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Multiply Your Revenue with Multichannel and Omni Channel Marketing

Written by:   |  Media, Strategy  |  January 14, 2019  |  0 comments

Many clients with sales-oriented objectives will come to us and say “I want to drive more sales. We want a Search campaign. Can you help us?”. Our next natural question is “Okay, are you open to any other channels?”. This is usually when we get pauses. Why would you need more channels when Search is proven to drive leads and purchases? If you’ve asked yourself the same question, read on. The reality is (and although Google likes to think they rule the world), Google isn’t the end-all-be-all channel to drive purchases.

Picture of phone, keyboard, and graph showing omni channel marketing

 

What is multichannel marketing?

Multichannel marketing is one of those buzzwords that gets used so much, yet if asked on the spot, many people wouldn’t have a clear answer.

Shopify makes the definition short and simple: “Multichannel marketing is promoting and selling anywhere your customers buy”.

Just a few decades ago, the parameter ‘anywhere your customers buy’ was limited to the brick-and-mortar store. You could reach them outside the store with a small range of advertising channels and the classic word of mouth. Today, ‘anywhere your customers buy’ is a huge range of places and times. In-store, yes, but thanks to this thing called the Internet and smartphones, where people buy is almost literally, anywhere (and any time, too).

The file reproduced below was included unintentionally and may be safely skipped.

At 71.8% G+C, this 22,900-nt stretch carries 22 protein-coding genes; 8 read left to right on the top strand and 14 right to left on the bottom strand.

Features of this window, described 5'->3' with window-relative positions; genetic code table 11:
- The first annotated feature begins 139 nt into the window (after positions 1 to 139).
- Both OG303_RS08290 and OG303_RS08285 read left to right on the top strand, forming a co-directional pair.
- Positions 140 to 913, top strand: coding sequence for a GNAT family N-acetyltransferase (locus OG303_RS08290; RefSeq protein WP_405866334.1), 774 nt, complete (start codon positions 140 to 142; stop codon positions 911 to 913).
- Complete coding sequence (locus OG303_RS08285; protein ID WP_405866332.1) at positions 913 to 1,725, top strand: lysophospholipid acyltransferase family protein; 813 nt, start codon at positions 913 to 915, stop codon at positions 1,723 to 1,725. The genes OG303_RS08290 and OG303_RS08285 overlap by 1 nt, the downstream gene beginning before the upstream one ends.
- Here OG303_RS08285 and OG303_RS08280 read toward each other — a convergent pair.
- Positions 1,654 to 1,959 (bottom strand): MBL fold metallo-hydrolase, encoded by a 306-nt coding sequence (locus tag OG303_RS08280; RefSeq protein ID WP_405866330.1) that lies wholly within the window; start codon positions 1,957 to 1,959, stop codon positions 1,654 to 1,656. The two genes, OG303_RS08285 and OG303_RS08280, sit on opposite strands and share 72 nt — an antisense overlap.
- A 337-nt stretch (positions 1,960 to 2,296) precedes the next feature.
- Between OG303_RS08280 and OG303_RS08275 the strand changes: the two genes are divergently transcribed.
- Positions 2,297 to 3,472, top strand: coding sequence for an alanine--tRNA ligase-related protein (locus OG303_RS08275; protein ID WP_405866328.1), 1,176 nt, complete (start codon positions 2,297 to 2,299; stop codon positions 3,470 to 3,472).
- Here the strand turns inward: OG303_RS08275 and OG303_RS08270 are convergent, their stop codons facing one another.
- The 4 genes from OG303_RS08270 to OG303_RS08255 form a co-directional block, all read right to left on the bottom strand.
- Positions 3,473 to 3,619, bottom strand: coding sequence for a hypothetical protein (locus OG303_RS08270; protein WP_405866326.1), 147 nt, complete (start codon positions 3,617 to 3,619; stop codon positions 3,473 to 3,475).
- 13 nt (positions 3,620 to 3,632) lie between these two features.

OK, so why do you need multichannel marketing?

Salesforce states that it can take 6 to 8 touch points from a brand before a viable lead decides to act. For some of our clients, this can be up to 20 website visits before someone makes a purchase!

It would be a bit of a stretch to think all of those touchpoints are from Google Search. So, if your marketing strategy just entails a Search campaign, you’re limiting yourself only to people who are actively seeking something on Google. What about all the other countless opportunities to reach people? Although another channel may not directly drive that sale, it may be the first of 6 or more interactions needed to drive a new sale. The more channels you add to your plan, the more you can put ‘eggs into different baskets’ so to speak. In other words, leverage more channels to address the different aspects of the sales cycle, from awareness to lead generation to sales. According to Shopify, the revenue growth could be as much as 190% if you add more channels.